February 28, 2024

The Nun II 2023 Movie Review

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The Nun II 2023 Movie Review

Like a startlingly funny sermon delivered by your parish’s creepiest priest, “The Nun II” will leave you smiling despite yourself.

Director Michael Chaves (“The Curse of La Llorona,” “The Conjuring: The Devil Made Me Do It”) helms this surprisingly clever ninth installment in The Conjuring Universe, and his third at-bat for the horror franchise created by James Wan just over a decade ago. With a story by recent genre genius Akela Cooper (“Malignant,” “M3GAN”) — and a script co-written by her, Ian Goldberg, and Richard Naing (“The Autopsy of Jane Doe”) — this smartly crafted sequel-to-a-prequel marks a long-awaited upswing for Warner Bros.’ steadily declining demonology epic.

The exposition-heavy whodunit isn’t much scarier than past installments, and it may not mark a permanent about-face for a franchise that’s been struggling since “Annabelle: Creation” (2017). But “The Nun II” proves an invigorating Second Coming for the returning cast painfully let down by the first “The Nun” (2018) — and a redemptive triumph for The Conjuring’s merciless Mother Superior, portrayed once again by the devilishly divine Bonnie Aarons.

Set in 1956, four years after the demon nun Valak’s deadly re-emergence at a Romanian monastery, “The Nun II” stars Taissa Farmiga, reprising her role as the god-fearing Sister Irene. Cloistered in Italy alongside spunky newcomer Storm Reid as the novice Sister Debra, she begins the film leading a sacred life of simple, safe devotion. Post-“The Nun,” Irene’s days are filled with abbey duties, household chores, and healing — but pleasantly devoid of pentagram shoulder brandings and dead girls wearing bloody sacks for hats.

Like a startlingly funny sermon delivered by your parish’s creepiest priest, “The Nun II” will leave you smiling despite yourself.

Director Michael Chaves (“The Curse of La Llorona,” “The Conjuring: The Devil Made Me Do It”) helms this surprisingly clever ninth installment in The Conjuring Universe, and his third at-bat for the horror franchise created by James Wan just over a decade ago. With a story by recent genre genius Akela Cooper (“Malignant,” “M3GAN”) — and a script co-written by her, Ian Goldberg, and Richard Naing (“The Autopsy of Jane Doe”) — this smartly crafted sequel-to-a-prequel marks a long-awaited upswing for Warner Bros.’ steadily declining demonology epic.

The exposition-heavy whodunit isn’t much scarier than past installments, and it may not mark a permanent about-face for a franchise that’s been struggling since “Annabelle: Creation” (2017). But “The Nun II” proves an invigorating Second Coming for the returning cast painfully let down by the first “The Nun” (2018) — and a redemptive triumph for The Conjuring’s merciless Mother Superior, portrayed once again by the devilishly divine Bonnie Aarons.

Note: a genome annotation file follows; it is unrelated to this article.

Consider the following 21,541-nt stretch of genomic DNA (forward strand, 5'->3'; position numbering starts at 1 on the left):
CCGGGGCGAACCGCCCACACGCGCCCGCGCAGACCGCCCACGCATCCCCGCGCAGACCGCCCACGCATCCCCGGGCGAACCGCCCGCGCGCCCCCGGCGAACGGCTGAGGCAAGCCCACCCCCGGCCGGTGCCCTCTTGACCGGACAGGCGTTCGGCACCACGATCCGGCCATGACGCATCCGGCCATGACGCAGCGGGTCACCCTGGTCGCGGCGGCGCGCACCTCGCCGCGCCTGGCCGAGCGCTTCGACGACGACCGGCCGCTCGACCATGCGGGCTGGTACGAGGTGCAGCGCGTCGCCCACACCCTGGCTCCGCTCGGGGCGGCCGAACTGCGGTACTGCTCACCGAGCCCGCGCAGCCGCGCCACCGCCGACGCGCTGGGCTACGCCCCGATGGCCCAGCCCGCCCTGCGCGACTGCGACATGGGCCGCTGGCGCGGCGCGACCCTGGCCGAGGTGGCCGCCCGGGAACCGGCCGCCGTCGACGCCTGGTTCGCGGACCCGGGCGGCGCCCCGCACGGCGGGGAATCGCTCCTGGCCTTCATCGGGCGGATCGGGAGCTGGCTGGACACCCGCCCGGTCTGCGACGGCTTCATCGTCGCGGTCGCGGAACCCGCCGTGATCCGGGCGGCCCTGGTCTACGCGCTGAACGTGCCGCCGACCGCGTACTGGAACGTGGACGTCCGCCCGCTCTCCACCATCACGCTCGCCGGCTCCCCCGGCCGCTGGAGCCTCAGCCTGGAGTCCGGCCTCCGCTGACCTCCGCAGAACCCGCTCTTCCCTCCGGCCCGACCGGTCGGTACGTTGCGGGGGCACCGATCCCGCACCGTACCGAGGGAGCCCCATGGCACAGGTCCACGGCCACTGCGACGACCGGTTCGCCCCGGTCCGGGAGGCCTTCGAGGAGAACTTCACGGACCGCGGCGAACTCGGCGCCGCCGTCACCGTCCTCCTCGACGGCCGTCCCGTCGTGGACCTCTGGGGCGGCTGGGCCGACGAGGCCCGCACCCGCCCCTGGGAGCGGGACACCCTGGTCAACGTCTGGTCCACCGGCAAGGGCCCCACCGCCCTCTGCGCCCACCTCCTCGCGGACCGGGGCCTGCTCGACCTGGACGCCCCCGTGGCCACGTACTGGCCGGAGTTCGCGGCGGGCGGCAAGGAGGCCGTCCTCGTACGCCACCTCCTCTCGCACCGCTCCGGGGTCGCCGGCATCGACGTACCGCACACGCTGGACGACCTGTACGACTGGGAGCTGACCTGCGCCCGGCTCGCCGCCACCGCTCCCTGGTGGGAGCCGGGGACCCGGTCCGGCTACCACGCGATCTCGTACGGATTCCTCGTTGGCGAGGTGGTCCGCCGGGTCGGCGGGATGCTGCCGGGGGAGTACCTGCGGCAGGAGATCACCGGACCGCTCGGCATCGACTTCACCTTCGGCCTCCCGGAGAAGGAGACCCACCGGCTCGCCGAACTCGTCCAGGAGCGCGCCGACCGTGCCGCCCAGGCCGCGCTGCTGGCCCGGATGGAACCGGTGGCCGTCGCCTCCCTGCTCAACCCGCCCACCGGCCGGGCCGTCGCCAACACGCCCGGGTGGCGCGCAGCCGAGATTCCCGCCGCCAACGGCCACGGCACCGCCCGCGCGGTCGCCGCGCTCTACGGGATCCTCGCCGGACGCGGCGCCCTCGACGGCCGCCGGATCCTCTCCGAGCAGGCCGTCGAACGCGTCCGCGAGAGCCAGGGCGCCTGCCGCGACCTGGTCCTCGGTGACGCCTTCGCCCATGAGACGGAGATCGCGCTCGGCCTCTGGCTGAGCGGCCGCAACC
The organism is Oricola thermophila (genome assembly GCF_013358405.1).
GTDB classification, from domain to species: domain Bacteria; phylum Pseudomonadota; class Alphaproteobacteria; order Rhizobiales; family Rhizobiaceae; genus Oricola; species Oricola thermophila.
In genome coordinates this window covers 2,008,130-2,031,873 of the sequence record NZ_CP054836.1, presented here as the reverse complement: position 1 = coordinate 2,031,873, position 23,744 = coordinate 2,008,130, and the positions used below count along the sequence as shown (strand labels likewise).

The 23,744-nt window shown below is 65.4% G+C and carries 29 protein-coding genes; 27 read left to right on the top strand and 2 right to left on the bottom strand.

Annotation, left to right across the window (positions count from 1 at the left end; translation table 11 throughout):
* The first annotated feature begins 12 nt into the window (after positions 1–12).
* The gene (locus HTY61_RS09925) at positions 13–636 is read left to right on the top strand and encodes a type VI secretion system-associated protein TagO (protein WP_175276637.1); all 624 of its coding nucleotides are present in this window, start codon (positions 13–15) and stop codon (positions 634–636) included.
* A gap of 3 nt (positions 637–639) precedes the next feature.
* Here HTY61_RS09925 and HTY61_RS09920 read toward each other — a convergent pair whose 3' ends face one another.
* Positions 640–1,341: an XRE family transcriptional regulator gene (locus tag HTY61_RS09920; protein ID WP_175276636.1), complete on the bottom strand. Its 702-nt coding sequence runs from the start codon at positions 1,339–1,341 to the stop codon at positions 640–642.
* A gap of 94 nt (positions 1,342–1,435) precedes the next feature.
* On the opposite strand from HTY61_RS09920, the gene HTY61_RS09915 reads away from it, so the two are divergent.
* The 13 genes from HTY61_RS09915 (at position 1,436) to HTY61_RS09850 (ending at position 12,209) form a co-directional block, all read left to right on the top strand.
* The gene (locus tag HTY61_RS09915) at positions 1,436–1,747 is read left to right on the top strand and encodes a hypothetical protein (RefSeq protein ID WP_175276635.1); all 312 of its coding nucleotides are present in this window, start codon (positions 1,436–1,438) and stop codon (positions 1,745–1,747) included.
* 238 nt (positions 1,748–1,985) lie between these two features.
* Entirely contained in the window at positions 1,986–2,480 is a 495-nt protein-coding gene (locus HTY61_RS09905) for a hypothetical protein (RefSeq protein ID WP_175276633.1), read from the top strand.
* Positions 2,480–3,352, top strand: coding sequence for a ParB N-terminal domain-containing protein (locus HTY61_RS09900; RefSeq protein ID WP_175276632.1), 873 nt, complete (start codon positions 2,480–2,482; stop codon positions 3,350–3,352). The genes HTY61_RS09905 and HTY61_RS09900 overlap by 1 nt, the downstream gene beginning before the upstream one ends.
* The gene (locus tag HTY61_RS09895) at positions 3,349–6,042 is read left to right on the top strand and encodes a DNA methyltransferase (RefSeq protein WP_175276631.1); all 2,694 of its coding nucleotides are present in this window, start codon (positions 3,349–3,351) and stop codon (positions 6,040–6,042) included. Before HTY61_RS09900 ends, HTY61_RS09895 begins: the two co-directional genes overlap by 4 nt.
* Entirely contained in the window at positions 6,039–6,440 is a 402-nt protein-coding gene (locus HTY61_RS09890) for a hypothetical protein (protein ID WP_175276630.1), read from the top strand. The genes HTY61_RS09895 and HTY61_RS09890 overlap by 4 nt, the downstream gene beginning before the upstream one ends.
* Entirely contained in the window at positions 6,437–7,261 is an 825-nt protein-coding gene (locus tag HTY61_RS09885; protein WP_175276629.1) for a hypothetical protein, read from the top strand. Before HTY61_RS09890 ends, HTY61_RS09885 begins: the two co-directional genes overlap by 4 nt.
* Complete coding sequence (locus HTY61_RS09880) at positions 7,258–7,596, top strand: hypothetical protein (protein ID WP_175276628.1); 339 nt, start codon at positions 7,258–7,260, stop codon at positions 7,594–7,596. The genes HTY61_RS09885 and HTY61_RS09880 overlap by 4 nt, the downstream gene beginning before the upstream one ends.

Set in 1956, four years after the demon nun Valak’s deadly re-emergence at a Romanian monastery, “The Nun II” stars Taissa Farmiga, reprising her role as the god-fearing Sister Irene. Cloistered in Italy alongside spunky newcomer Storm Reid as the novice Sister Debra, she begins the film leading a sacred life of simple, safe devotion. Post-“The Nun,” Irene’s days are filled with abbey duties, household chores, and healing — but pleasantly devoid of pentagram shoulder brandings and dead girls wearing bloody sacks for hats.

That is, until an evil force begins killing off priests and nuns across Europe, and the Church’s higher-ups charge Irene with conducting a sweeping paranormal investigation on her own. As our reluctant heroine sets off with a stowaway Debra (of course, she’s coming!), fellow “The Nun” survivor Maurice is seen maintaining the grounds miles away at St. Mary’s: an ill-fated Catholic boarding school in France that would seriously benefit from some sturdier doorframes.

Maurice is blissfully unaware of the fact that the last time The Conjuring fans saw actor Jonas Bloquet he had an upside-down cross bubbling beneath his neck skin. Now, that fact is apparently also escaping the French-Canadian’s adorable new pal Sophie (Katelyn Rose Downey) and her hot mom/Maurice’s love interest Kate (an especially warm Anna Popplewell). Every unwitting kindness shared between the three inches the teacher and her daughter closer to a man unknowingly playing puppet to the devil, while Irene and Debra doggedly attempt to find the source of this new, serial-killing evil elsewhere.